What is Celiac Disease?
For starters, it is not a fad diet or a choice to eat and live gluten free. For people with celiac disease, living gluten free is a requirement of the disease to remain healthy and to prevent other diseases from developing.
Celiac disease is an autoimmune disease in which the ingestion of gluten (a protein found in wheat, barley, and rye) results in intestinal inflammation and long-lasting damage to the small intestine. Specifically, when a person with celiac disease eats foods or uses products containing gluten, the immune system responds by damaging or destroying the villi that line the small intestine. Villi are responsible for nutrient absorption, so without healthy villa people can become malnourished.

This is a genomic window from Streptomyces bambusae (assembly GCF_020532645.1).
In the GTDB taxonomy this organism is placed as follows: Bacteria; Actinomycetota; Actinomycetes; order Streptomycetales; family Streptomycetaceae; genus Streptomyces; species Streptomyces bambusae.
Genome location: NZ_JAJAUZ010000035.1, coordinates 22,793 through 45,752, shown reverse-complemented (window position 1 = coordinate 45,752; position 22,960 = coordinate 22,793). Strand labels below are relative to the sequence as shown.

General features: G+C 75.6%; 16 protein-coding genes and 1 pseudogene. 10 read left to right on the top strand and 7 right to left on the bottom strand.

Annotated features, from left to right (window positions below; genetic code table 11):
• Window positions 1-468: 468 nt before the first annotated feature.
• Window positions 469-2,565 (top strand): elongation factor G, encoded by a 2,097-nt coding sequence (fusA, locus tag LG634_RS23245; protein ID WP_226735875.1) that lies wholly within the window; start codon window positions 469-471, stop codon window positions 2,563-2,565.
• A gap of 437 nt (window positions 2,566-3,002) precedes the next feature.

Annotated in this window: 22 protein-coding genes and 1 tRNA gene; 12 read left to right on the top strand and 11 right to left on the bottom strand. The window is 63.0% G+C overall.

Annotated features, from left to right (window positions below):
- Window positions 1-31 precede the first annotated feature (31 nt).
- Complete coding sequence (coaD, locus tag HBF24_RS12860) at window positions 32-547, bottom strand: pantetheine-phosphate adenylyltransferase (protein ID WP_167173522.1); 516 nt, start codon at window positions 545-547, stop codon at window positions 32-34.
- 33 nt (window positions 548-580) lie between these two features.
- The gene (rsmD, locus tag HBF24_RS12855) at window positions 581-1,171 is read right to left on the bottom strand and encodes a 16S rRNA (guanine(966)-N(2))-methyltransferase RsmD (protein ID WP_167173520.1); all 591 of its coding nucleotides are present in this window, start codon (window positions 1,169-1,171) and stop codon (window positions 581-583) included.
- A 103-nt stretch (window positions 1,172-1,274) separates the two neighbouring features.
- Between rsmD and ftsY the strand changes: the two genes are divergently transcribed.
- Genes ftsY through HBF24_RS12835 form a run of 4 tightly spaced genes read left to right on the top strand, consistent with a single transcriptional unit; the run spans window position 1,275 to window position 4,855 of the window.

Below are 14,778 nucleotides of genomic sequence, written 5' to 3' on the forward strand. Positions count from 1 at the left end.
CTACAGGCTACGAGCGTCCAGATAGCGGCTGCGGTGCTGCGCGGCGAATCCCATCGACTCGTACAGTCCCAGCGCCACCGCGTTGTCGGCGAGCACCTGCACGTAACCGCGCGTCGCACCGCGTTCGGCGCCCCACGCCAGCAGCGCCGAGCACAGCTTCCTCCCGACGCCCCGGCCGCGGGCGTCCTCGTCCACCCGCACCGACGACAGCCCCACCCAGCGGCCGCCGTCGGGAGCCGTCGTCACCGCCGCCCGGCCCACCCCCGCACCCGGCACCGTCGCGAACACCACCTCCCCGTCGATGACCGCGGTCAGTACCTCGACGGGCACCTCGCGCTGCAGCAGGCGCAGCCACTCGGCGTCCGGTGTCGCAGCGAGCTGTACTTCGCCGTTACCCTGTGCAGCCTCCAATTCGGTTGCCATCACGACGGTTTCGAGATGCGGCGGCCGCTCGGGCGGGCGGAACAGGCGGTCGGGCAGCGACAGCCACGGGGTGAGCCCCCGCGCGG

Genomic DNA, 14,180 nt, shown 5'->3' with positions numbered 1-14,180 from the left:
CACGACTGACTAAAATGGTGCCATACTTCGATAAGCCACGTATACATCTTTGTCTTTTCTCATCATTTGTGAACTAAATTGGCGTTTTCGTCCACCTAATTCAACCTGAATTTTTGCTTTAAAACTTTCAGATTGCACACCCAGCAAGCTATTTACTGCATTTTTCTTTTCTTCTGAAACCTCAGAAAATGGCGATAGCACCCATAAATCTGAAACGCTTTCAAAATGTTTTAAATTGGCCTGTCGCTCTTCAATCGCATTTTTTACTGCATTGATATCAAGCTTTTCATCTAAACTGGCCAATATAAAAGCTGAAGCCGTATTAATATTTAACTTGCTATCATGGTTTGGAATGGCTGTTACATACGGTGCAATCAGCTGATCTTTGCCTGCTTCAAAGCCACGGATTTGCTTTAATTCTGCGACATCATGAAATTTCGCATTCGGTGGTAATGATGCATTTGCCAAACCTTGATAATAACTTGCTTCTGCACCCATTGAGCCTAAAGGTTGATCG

There are more than 300 reported symptoms of celiac disease, according to Beyond Celiac that vary from person to person. The most common include:
- Abdominal bleeding
- Chronic diarrhea
- Stomach pain
- Lactose intolerance
In young children and infants, additional symptoms can include:
- Failure to thrive
- Unexplained weight loss
- Slowed growth/delayed puberty
- Irritability or change in mood
- Stained teeth
Diagnosis & Testing
If you think you or your child might have celiac disease, it’s important to talk to a medical professional. Blood tests are generally the first step, followed by an endoscopy when recommended. In both cases, it is important to remain on a gluten diet (not gluten free) prior to the testing.
Treatment & Long-Term Health Effects
Currently, there is no medication available. The only treatment for celiac disease currently is a lifelong adherence to a gluten free lifestyle. Left untreated, it can lead to other chronic diseases including:
- Type I diabetes
- Thyroid disease
- Multiple sclerosis
- Dermatitis herpetiformis
- Intestinal cancers
To learn more about celiac disease, please visit the following useful resources: